Azteca fasciata

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Azteca fasciata
Scientific classification
Kingdom: Animalia
Phylum: Arthropoda
Class: Insecta
Order: Hymenoptera
Family: Formicidae
Subfamily: Dolichoderinae
Tribe: Leptomyrmecini
Genus: Azteca
Species: A. fasciata
Binomial name
Azteca fasciata
Emery, 1893

Azteca fasciata casent0905094 p 1 high.jpg

Azteca fasciata casent0905094 d 1 high.jpg

Specimen Labels


Azteca fasciata is a generalist, foraging arborealy and on the ground.

At a Glance • Bamboo Specialist  



Distribution based on Regional Taxon Lists

Neotropical Region: Bolivia (type locality), Brazil.

Distribution based on AntMaps


Distribution based on AntWeb specimens

Check data from AntWeb

Countries Occupied

Number of countries occupied by this species based on AntWiki Regional Taxon Lists. In general, fewer countries occupied indicates a narrower range, while more countries indicates a more widespread species.

Estimated Abundance

Relative abundance based on number of AntMaps records per species (this species within the purple bar). Fewer records (to the left) indicates a less abundant/encountered species while more records (to the right) indicates more abundant/encountered species.


Explore-icon.png Explore Overview of Azteca biology 
All known Azteca species are arboreal, nesting in living or dead wood, or external carton nests. Some species exhibit obligate associations with myrmecophytes, especially of the genus Cecropia (see Chapter 14 of The Ants). Feeding habits are generalized with foraging occurring both arboreally and on the ground.

Leite et al. (2013) studied the foraging behavior of Celeus obrieni (Kaempfer's Woodpecker), a bamboo specialists that feeds on ants. This field study was conducted in central-western Brazil on the plains of the Araguiai River from 2008-2010. The research focused on foraging by C. obrieni on Guadua paniculata, a large bamboo species, in cerradão habitat. Celeus obrieni are known to forage and breed in patches of G. paniculata. Ants use the hollow stems of the bamboo as a nesting resource.

Leite et al. found the woodpeckers, in comparison with standardized foraging observations on other plants around these same sites, concentrated their foraging on bamboo. A sample of stems (n = 900) that were not visited by the woodpecker showed ~40% contained ant nests. Thirteen ant species were found, with three being common (76% of all nests): Azteca fasciata, Camponotus atriceps, and Camponotus depressus. Most nests for these were located 2-4 m from the ground. Dead stems (59%) contained more nests than live stems. A second set of bamboo stem samples, those foraged on and drilled into by C. obrieni, were also inspected. Drilling was concentrated at the same height where the majority of ant nests were found in the unforaged-stem samples. Despite the much larger proportion of live stems within each stand, more dead (62%) than live stems were drilled. Fifty-nine percent of the drilled stems contained ant colonies. Nests of Camponotus depressus were the most common, Azteca fasciata less frequent, and Camponotus atriceps found in only four of the drilled stems.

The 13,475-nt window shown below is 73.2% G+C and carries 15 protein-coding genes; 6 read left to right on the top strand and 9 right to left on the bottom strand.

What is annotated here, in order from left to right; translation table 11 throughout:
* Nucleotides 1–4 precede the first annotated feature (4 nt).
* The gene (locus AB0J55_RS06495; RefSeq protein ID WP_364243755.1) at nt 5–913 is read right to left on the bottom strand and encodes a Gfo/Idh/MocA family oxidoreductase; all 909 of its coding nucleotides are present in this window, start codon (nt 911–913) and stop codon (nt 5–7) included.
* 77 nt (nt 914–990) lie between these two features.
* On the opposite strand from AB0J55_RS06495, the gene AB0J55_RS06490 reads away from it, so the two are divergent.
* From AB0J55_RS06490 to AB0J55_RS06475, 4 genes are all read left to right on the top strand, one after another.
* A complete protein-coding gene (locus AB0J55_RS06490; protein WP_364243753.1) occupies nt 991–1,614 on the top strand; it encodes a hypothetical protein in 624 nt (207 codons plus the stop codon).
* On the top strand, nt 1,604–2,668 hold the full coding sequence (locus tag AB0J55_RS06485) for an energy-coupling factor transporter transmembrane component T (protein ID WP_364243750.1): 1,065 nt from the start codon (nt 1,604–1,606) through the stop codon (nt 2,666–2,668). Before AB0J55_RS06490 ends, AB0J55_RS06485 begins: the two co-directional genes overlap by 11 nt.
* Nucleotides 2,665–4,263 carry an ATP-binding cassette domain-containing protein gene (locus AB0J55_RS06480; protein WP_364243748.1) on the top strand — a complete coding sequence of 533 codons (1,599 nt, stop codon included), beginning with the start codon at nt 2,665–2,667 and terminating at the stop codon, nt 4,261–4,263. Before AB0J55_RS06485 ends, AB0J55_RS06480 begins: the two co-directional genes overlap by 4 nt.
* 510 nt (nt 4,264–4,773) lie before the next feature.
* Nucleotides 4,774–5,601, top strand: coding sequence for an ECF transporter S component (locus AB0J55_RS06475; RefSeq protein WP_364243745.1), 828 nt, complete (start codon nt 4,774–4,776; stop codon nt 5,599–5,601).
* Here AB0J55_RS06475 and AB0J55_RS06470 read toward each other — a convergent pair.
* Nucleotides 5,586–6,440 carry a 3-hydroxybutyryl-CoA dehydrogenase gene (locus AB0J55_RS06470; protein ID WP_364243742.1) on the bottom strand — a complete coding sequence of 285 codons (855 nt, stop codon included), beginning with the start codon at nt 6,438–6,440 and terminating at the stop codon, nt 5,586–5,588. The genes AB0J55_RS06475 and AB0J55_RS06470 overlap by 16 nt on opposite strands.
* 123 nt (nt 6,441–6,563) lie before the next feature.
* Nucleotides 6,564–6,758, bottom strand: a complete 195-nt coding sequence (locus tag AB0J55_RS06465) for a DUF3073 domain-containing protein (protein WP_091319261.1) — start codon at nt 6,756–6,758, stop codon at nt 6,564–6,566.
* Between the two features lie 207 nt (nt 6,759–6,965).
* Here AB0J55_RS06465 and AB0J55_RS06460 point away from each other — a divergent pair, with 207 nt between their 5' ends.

Images from AntWeb

Azteca fasciata casent0905094 p 2 high.jpg
Syntype of Azteca fasciataQueen (alate/dealate). Specimen code casent0905094. Photographer Will Ericson, uploaded by California Academy of Sciences. Owned by MSNG, Genoa, Italy.


The following information is derived from Barry Bolton's Online Catalogue of the Ants of the World.

  • fasciata. Azteca fasciata Emery, 1893b: 143, pl. 2, figs. 83, 84 (q.) BOLIVIA.
    • Emery, 1896c: 6 (w.).
    • Status as species: Emery, 1896c: 6; Forel, 1899c: 122; Emery, 1913a: 33; Mann, 1916: 472; Borgmeier, 1923: 92; Wheeler, W.M. 1942: 227; Kempf, 1972a: 31; Shattuck, 1994: 17; Bolton, 1995b: 78.
    • Current subspecies: nominal plus similis.



References based on Global Ant Biodiversity Informatics

  • Arruda F. V., M. A. Pesquero, D. G. Marcelino, G. A. Leiter, J. H. C. Delabie, and R. Fagundes. 2015. Size and condition of bamboo as structural factors behind the vertical stratification of the bamboo-nesting ant community. Insectes Sociaux DOI 10.1007/s00040-015-0440-4
  • Emery C. 1896. Alcune forme nuove del genere Azteca For. e note biologiche. Bollettino dei Musei di Zoologia ed Anatomia Comparata della Reale Università di Torino 11(230): 1-7.
  • Emery C. 1913. Hymenoptera. Fam. Formicidae. Subfam. Dolichoderinae. Genera Insectorum 137: 1-50.
  • Fernández, F. and S. Sendoya. 2004. Lista de las hormigas neotropicales. Biota Colombiana Volume 5, Number 1.
  • Franco W., N. Ladino, J. H. C. Delabie, A. Dejean, J. Orivel, M. Fichaux, S. Groc, M. Leponce, and R. M. Feitosa. 2019. First checklist of the ants (Hymenoptera: Formicidae) of French Guiana. Zootaxa 4674(5): 509-543.
  • Kusnezov N. 1953. La fauna mirmecológica de Bolivia. Folia Universitaria. Cochabamba 6: 211-229.